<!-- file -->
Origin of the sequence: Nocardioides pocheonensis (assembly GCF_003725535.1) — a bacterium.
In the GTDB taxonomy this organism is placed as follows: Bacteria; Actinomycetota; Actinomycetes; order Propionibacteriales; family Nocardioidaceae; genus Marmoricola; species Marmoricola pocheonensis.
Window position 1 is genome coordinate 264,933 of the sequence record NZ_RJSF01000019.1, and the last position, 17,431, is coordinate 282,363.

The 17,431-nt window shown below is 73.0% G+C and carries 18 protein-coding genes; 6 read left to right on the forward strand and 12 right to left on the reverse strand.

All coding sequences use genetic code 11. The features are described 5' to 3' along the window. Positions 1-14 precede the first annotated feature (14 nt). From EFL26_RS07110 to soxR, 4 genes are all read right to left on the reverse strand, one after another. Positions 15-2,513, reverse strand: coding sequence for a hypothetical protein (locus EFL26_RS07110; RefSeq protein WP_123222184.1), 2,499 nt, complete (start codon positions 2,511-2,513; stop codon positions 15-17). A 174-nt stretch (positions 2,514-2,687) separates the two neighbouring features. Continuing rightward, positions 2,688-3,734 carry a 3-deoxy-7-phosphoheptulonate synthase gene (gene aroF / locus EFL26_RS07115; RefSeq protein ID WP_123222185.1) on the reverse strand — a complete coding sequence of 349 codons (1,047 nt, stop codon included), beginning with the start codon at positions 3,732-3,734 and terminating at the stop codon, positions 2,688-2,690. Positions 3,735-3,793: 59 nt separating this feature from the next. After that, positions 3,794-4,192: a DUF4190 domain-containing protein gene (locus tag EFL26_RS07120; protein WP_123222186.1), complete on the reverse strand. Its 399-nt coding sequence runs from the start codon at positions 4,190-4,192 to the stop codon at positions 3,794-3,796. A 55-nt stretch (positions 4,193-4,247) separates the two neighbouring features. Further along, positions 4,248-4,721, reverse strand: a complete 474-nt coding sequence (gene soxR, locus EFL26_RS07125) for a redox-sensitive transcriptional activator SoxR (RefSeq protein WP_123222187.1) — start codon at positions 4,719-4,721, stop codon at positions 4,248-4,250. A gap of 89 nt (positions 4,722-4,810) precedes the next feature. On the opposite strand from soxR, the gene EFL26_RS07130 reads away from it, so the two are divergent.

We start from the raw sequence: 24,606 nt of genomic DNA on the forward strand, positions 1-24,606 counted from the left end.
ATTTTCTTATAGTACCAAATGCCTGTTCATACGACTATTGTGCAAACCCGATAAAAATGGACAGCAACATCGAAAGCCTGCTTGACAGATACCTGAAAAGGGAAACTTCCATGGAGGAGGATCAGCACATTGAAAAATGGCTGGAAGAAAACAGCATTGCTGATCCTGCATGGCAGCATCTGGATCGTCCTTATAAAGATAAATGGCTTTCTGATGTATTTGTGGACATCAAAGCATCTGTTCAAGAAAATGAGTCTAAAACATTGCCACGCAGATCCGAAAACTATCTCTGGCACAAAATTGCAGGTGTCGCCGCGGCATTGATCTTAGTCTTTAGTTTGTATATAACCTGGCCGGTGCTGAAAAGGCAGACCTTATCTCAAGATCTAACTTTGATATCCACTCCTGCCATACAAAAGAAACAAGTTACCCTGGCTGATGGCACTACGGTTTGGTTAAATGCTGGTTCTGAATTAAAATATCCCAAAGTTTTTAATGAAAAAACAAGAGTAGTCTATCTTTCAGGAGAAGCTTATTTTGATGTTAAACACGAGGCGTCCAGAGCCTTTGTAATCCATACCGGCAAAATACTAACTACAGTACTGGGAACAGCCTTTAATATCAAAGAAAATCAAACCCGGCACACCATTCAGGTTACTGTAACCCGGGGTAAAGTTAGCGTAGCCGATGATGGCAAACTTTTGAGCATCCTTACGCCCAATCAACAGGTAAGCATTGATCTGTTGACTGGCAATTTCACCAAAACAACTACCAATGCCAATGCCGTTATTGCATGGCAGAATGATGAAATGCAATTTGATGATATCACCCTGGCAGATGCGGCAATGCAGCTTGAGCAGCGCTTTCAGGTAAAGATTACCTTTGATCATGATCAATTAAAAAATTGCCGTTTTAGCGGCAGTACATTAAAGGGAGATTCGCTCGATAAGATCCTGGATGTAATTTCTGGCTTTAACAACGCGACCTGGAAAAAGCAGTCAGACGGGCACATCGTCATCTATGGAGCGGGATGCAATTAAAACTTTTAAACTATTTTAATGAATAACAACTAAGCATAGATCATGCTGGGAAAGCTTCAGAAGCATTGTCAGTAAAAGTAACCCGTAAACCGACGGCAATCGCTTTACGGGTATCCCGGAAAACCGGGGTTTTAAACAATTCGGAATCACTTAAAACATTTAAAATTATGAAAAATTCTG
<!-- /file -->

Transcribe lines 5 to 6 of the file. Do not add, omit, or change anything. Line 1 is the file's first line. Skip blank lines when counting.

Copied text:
All coding sequences use genetic code 11. The features are described 5' to 3' along the window. Positions 1-14 precede the first annotated feature (14 nt). From EFL26_RS07110 to soxR, 4 genes are all read right to left on the reverse strand, one after another. Positions 15-2,513, reverse strand: coding sequence for a hypothetical protein (locus EFL26_RS07110; RefSeq protein WP_123222184.1), 2,499 nt, complete (start codon positions 2,511-2,513; stop codon positions 15-17). A 174-nt stretch (positions 2,514-2,687) separates the two neighbouring features. Continuing rightward, positions 2,688-3,734 carry a 3-deoxy-7-phosphoheptulonate synthase gene (gene aroF / locus EFL26_RS07115; RefSeq protein ID WP_123222185.1) on the reverse strand — a complete coding sequence of 349 codons (1,047 nt, stop codon included), beginning with the start codon at positions 3,732-3,734 and terminating at the stop codon, positions 2,688-2,690. Positions 3,735-3,793: 59 nt separating this feature from the next. After that, positions 3,794-4,192: a DUF4190 domain-containing protein gene (locus tag EFL26_RS07120; protein WP_123222186.1), complete on the reverse strand. Its 399-nt coding sequence runs from the start codon at positions 4,190-4,192 to the stop codon at positions 3,794-3,796. A 55-nt stretch (positions 4,193-4,247) separates the two neighbouring features. Further along, positions 4,248-4,721, reverse strand: a complete 474-nt coding sequence (gene soxR, locus EFL26_RS07125) for a redox-sensitive transcriptional activator SoxR (RefSeq protein WP_123222187.1) — start codon at positions 4,719-4,721, stop codon at positions 4,248-4,250. A gap of 89 nt (positions 4,722-4,810) precedes the next feature. On the opposite strand from soxR, the gene EFL26_RS07130 reads away from it, so the two are divergent.

We start from the raw sequence: 24,606 nt of genomic DNA on the forward strand, positions 1-24,606 counted from the left end.